Americans Need to Prep for EMP, Energy Expert Warns

Posted in World At War on .

By: Paul Bremmer | WND

With the threat of a nuclear-armed North Korea hovering over East Asia, several Japanese cities have begun holding evacuation drills to prepare for a potential missile strike.

The possibility seems very real, with North Korea launching ballistic missiles that left and reentered the atmosphere nine times this year.

North Korea threatens the United States as well. The communist country previously launched two satellites that orbit over the U.S. and are capable of performing a surprise electromagnetic pulse (EMP) attack at an altitude and trajectory that would evade U.S. National Missile Defenses, according to national security expert Peter Vincent Pry.

What’s more, when North Korea performed its first underground nuclear test, American scientists scoffed because it produced an explosion of less than one kiloton, a small fraction of what U.S. nuclear bombs produce.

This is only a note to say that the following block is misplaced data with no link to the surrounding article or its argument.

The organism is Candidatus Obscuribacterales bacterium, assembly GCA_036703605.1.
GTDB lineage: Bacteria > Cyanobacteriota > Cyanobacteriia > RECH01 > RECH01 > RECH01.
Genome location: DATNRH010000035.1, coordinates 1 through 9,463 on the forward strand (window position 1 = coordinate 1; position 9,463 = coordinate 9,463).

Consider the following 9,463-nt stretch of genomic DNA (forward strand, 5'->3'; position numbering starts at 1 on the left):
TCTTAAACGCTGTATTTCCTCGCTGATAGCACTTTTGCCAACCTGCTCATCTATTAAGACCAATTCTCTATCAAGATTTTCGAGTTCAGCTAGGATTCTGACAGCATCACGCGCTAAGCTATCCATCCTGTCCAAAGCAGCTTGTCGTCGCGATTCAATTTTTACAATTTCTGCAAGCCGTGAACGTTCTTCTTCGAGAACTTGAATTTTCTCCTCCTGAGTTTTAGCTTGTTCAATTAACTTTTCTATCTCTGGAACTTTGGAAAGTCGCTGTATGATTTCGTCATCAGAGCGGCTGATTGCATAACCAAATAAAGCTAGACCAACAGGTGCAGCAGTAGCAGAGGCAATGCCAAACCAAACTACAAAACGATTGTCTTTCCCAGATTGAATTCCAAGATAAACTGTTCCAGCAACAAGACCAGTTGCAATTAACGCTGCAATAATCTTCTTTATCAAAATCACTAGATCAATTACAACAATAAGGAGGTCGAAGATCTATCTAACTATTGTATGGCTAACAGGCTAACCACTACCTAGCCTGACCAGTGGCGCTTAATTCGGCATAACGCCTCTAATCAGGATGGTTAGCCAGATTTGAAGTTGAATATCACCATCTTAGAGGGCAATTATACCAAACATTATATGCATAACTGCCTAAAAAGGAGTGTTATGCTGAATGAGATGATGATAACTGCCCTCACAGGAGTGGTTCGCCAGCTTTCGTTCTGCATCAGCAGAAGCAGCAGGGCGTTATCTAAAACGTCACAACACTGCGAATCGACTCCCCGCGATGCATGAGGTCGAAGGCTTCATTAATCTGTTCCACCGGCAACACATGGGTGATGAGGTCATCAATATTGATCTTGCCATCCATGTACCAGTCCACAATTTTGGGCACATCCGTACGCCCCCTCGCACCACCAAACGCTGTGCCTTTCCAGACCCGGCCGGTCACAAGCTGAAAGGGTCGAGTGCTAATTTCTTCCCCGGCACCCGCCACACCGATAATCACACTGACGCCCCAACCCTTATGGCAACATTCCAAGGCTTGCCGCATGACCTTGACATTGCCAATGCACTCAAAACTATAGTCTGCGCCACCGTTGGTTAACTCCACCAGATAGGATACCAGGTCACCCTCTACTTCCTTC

However, that explosion was the perfect size to trigger an EMP event, according to energy expert Jeffrey Yago. And North Korea’s nuclear tests have gotten bigger since then.

“To think that they’re not looking at this as one way to retaliate against any activity we might take is just fallacy,” Yago told WND.

Japan may be preparing for a missile attack, but Yago is far less concerned about a ground-level nuclear explosion than an EMP attack. While most analysts agree North Korea does not yet have a missile capable of delivering a nuclear warhead to the continental U.S., Yago said it’s clear North Korea does have the technology to create an EMP weapon and detonate it over the center of the United States. An EMP weapon, he said, is easier to make and would be more devastating than a nuclear bomb.

“The EMP weapon, if it’s detonated high above the United States, can cause havoc from one end of the coast to the other, whereas a surface nuclear bomb would certainly be devastating to an area, like a city, but it would be limited to that geographic area, whereas the damage from an EMP could last up to a year and affect the entire country,” Yago said.

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